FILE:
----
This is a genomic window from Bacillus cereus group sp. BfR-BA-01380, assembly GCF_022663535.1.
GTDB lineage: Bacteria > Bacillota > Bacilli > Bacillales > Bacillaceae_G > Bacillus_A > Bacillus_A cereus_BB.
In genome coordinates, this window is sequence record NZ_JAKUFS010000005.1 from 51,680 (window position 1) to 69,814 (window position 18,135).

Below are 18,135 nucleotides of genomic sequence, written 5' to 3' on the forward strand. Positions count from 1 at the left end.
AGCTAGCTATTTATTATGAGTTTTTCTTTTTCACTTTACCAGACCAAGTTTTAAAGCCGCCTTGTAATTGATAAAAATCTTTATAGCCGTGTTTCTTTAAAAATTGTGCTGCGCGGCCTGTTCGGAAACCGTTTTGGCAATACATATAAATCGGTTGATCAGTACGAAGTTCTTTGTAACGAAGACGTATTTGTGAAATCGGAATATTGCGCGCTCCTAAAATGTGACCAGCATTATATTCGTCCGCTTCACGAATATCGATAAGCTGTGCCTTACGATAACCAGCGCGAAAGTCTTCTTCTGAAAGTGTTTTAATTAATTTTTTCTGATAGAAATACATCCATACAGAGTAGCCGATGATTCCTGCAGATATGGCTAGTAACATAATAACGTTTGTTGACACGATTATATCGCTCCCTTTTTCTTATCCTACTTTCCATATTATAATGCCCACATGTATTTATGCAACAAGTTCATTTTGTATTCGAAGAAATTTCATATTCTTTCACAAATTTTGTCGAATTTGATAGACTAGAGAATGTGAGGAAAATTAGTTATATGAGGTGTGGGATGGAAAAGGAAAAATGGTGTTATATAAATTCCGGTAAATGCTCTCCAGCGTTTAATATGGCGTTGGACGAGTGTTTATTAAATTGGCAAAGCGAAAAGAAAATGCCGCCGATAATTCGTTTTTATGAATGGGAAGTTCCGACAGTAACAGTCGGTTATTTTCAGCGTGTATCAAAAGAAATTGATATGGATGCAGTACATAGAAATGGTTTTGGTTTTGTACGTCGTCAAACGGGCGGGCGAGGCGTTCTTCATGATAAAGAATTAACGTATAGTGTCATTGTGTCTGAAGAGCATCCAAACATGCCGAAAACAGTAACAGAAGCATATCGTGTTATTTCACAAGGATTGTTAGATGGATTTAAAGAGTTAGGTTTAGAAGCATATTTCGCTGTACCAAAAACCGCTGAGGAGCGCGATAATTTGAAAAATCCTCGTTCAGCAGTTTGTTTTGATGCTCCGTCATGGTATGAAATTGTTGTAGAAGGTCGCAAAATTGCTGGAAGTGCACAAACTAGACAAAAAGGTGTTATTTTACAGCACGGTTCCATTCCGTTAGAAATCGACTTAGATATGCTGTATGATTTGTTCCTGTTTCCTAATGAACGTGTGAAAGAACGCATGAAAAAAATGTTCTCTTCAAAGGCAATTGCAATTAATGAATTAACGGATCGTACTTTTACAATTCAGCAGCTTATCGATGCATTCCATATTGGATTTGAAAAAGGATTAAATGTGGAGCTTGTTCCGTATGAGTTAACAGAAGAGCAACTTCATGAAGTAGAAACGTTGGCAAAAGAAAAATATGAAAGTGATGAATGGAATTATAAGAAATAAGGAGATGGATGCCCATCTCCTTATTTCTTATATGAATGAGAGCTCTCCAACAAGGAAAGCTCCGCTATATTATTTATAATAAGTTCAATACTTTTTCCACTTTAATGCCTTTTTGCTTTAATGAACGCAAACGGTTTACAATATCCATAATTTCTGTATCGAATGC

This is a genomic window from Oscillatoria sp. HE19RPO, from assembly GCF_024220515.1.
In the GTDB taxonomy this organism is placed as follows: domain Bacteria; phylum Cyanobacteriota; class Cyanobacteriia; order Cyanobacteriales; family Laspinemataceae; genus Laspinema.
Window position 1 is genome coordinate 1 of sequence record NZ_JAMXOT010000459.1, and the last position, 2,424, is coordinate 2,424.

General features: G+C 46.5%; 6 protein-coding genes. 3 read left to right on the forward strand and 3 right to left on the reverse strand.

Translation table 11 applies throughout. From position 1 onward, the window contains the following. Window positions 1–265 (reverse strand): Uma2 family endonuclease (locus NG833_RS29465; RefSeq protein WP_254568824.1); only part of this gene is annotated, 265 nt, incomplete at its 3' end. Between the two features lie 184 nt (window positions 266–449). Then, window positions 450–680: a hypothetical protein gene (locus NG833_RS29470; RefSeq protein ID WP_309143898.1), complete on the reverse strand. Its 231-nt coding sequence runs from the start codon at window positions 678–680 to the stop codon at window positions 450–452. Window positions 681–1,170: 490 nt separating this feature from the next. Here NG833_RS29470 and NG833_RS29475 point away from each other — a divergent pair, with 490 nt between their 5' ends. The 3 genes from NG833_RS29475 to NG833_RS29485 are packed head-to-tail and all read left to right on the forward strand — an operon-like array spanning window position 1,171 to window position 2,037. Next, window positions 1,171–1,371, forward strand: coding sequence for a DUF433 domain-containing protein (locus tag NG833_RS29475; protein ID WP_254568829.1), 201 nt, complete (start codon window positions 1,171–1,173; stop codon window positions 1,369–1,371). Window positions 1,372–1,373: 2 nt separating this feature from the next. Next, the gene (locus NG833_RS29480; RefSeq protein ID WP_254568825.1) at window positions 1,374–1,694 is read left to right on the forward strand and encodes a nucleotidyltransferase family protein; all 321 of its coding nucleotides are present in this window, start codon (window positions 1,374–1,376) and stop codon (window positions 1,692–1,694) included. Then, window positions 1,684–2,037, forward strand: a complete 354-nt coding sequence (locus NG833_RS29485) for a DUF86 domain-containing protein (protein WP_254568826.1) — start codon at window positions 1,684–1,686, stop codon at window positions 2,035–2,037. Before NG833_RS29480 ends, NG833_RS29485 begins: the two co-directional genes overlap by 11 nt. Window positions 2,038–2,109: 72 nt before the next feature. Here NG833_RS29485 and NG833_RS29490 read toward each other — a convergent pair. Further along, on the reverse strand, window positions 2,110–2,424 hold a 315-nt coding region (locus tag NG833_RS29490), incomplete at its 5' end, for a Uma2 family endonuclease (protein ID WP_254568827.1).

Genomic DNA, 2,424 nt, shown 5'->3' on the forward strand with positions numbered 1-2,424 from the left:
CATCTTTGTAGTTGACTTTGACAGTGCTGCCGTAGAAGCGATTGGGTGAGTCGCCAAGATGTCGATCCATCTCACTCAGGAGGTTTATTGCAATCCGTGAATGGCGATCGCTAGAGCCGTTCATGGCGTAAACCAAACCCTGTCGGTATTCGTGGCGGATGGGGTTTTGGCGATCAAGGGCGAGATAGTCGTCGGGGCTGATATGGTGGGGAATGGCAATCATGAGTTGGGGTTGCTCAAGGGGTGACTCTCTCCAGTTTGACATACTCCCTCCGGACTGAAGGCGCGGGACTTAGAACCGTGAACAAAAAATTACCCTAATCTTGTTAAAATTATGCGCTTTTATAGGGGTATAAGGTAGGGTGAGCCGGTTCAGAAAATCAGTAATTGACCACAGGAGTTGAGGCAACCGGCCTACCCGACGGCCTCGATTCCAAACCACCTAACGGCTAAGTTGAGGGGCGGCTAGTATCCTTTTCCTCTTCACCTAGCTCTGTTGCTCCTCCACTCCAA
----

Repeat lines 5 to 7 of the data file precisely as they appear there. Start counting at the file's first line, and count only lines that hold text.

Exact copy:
AGCTAGCTATTTATTATGAGTTTTTCTTTTTCACTTTACCAGACCAAGTTTTAAAGCCGCCTTGTAATTGATAAAAATCTTTATAGCCGTGTTTCTTTAAAAATTGTGCTGCGCGGCCTGTTCGGAAACCGTTTTGGCAATACATATAAATCGGTTGATCAGTACGAAGTTCTTTGTAACGAAGACGTATTTGTGAAATCGGAATATTGCGCGCTCCTAAAATGTGACCAGCATTATATTCGTCCGCTTCACGAATATCGATAAGCTGTGCCTTACGATAACCAGCGCGAAAGTCTTCTTCTGAAAGTGTTTTAATTAATTTTTTCTGATAGAAATACATCCATACAGAGTAGCCGATGATTCCTGCAGATATGGCTAGTAACATAATAACGTTTGTTGACACGATTATATCGCTCCCTTTTTCTTATCCTACTTTCCATATTATAATGCCCACATGTATTTATGCAACAAGTTCATTTTGTATTCGAAGAAATTTCATATTCTTTCACAAATTTTGTCGAATTTGATAGACTAGAGAATGTGAGGAAAATTAGTTATATGAGGTGTGGGATGGAAAAGGAAAAATGGTGTTATATAAATTCCGGTAAATGCTCTCCAGCGTTTAATATGGCGTTGGACGAGTGTTTATTAAATTGGCAAAGCGAAAAGAAAATGCCGCCGATAATTCGTTTTTATGAATGGGAAGTTCCGACAGTAACAGTCGGTTATTTTCAGCGTGTATCAAAAGAAATTGATATGGATGCAGTACATAGAAATGGTTTTGGTTTTGTACGTCGTCAAACGGGCGGGCGAGGCGTTCTTCATGATAAAGAATTAACGTATAGTGTCATTGTGTCTGAAGAGCATCCAAACATGCCGAAAACAGTAACAGAAGCATATCGTGTTATTTCACAAGGATTGTTAGATGGATTTAAAGAGTTAGGTTTAGAAGCATATTTCGCTGTACCAAAAACCGCTGAGGAGCGCGATAATTTGAAAAATCCTCGTTCAGCAGTTTGTTTTGATGCTCCGTCATGGTATGAAATTGTTGTAGAAGGTCGCAAAATTGCTGGAAGTGCACAAACTAGACAAAAAGGTGTTATTTTACAGCACGGTTCCATTCCGTTAGAAATCGACTTAGATATGCTGTATGATTTGTTCCTGTTTCCTAATGAACGTGTGAAAGAACGCATGAAAAAAATGTTCTCTTCAAAGGCAATTGCAATTAATGAATTAACGGATCGTACTTTTACAATTCAGCAGCTTATCGATGCATTCCATATTGGATTTGAAAAAGGATTAAATGTGGAGCTTGTTCCGTATGAGTTAACAGAAGAGCAACTTCATGAAGTAGAAACGTTGGCAAAAGAAAAATATGAAAGTGATGAATGGAATTATAAGAAATAAGGAGATGGATGCCCATCTCCTTATTTCTTATATGAATGAGAGCTCTCCAACAAGGAAAGCTCCGCTATATTATTTATAATAAGTTCAATACTTTTTCCACTTTAATGCCTTTTTGCTTTAATGAACGCAAACGGTTTACAATATCCATAATTTCTGTATCGAATGC

This is a genomic window from Oscillatoria sp. HE19RPO, from assembly GCF_024220515.1.
In the GTDB taxonomy this organism is placed as follows: domain Bacteria; phylum Cyanobacteriota; class Cyanobacteriia; order Cyanobacteriales; family Laspinemataceae; genus Laspinema.